HTML Structural Elements
In general, HTML provides structural elements that may help a search engine understand the overall
topicality of documents, as well as where logical divisions and important parts are located, such as
tags, and so on. If you don’t include these elements in your HTML code, the search
engine must make such decisions entirely itself.
Although most hand-coded sites do well in this regard, especially when a search engine marketer is
involved, many content management systems are abysmally bad at it. Also, WYSIWYG (What You See Is
What You Get) editors typically do not use these tags, and tend to generate HTML with CSS embedded
pervasively in style tags. This is not ideal with regard to search engine optimization. For example, this
provides more semantic information than this:
<img src=’bullet.gif’>Item 1<br>
<img src=’bullet.gif’>Item 2<br>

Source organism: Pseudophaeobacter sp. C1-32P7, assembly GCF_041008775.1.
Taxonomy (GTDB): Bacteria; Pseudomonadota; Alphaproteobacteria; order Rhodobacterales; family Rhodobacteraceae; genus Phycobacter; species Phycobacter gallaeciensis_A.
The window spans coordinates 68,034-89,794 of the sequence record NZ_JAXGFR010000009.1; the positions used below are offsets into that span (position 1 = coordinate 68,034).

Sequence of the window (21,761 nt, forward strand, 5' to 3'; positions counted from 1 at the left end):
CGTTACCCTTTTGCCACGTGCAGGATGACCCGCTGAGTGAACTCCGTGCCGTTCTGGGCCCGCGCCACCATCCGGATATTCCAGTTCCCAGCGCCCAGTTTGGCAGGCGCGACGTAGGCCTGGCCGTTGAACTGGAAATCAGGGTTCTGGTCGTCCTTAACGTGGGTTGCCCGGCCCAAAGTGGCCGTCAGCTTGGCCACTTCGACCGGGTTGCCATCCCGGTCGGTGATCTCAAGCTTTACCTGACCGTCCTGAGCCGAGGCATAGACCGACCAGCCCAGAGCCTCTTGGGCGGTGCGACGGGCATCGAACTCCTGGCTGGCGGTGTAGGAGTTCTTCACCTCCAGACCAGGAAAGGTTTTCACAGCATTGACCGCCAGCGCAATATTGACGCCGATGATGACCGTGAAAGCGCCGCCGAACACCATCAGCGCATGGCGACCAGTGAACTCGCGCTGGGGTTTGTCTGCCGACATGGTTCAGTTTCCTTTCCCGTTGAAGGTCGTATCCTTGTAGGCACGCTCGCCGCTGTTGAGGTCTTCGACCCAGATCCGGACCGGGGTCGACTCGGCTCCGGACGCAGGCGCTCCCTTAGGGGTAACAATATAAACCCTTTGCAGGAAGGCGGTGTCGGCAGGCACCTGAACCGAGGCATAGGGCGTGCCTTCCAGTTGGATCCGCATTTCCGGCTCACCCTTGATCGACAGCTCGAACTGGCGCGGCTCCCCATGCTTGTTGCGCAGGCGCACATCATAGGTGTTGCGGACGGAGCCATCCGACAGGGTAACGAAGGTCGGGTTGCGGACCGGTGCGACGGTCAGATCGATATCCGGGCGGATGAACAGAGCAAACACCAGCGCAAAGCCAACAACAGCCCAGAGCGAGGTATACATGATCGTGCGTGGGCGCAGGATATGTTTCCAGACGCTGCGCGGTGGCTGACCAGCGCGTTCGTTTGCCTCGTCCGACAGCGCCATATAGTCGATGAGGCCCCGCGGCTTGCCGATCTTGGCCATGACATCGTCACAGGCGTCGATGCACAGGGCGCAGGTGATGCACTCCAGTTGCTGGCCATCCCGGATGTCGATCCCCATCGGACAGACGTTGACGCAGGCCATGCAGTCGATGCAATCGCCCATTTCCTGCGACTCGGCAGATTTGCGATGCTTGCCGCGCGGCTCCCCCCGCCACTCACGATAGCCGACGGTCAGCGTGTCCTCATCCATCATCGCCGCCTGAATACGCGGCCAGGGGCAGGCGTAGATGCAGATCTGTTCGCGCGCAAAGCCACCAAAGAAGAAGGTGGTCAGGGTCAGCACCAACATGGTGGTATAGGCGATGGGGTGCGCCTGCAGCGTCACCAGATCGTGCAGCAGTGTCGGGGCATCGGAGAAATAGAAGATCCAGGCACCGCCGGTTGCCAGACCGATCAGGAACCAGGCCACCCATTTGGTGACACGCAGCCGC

<img src=’bullet.gif’>Item 3<br>
even if they look entirely identical onscreen.
If you’ve developed web content using a WYSIWYG editor, it may be wise to hand-edit the generated
HTML to optimize the content after the fact. You may also choose to create your HTML directly instead
of using such an editor. An additional solution of using a custom markup language is explored later in
Copy Prominence and Tables
Copy prominence is the physical depth — that is, the actual position (counted in bytes) in the HTML
document where the copy starts within your document. Because search engines may consider the con-
tent closest to the top of the HTML document more important, it is wise to avoid placing repetitive or
irrelevant content before the primary content on a page.
tag. If you do that, Internet
Explorer won’t parse your script.
c06.qxd:c06 10:55 141